“I just do not understand the grown men who are so into comics.”She's 91, and available for commissions.
It’s not that Fradon doesn’t appreciate her fans. The artist, who drew DC’s Aquaman for most of the 1950s, enjoys appearing at conventions (though of late, she’ll only attend those in driving distance of her Catskills home). She gets a kick out of the occasional hyperspecific commission request
“When I was drawing him back in the ’50s, he was nice and wholesome, with a nice haircut and pink cheeks. Very handsome. I had a crush on him. And you can see what happened to him! It got more and more violent, and then he lost his hand, then he had a beard and he looked psychotic.”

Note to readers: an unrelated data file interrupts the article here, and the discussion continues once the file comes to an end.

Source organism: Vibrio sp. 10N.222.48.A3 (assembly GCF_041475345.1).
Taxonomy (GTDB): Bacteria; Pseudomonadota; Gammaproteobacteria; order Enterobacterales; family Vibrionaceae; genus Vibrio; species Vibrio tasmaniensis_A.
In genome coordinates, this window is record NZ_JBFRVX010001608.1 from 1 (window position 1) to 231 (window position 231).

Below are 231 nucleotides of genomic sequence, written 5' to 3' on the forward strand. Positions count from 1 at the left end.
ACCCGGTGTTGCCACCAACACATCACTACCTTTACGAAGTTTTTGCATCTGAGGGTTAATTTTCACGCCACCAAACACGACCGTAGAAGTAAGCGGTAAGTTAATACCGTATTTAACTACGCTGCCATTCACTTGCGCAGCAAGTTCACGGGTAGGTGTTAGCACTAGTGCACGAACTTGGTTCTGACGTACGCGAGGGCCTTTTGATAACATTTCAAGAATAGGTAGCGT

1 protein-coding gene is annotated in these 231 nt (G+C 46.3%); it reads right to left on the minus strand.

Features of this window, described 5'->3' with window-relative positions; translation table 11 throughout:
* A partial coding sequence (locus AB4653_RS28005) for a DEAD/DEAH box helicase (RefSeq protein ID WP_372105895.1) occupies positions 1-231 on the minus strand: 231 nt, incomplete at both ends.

It was a while before Fradon realized that there were virtually no other female artists in the 1950s comics industry. “There were two of us,” she says, referring to colorist Marie Severin, who worked primarily for EC and Marvel. “As soon as I got up to DC, people started asking me if I knew Marie, because she was, you know, the only other one.”
Monday, December 31, 2018
"The Woman Who Made Aquaman a Star"
Vulture (from September):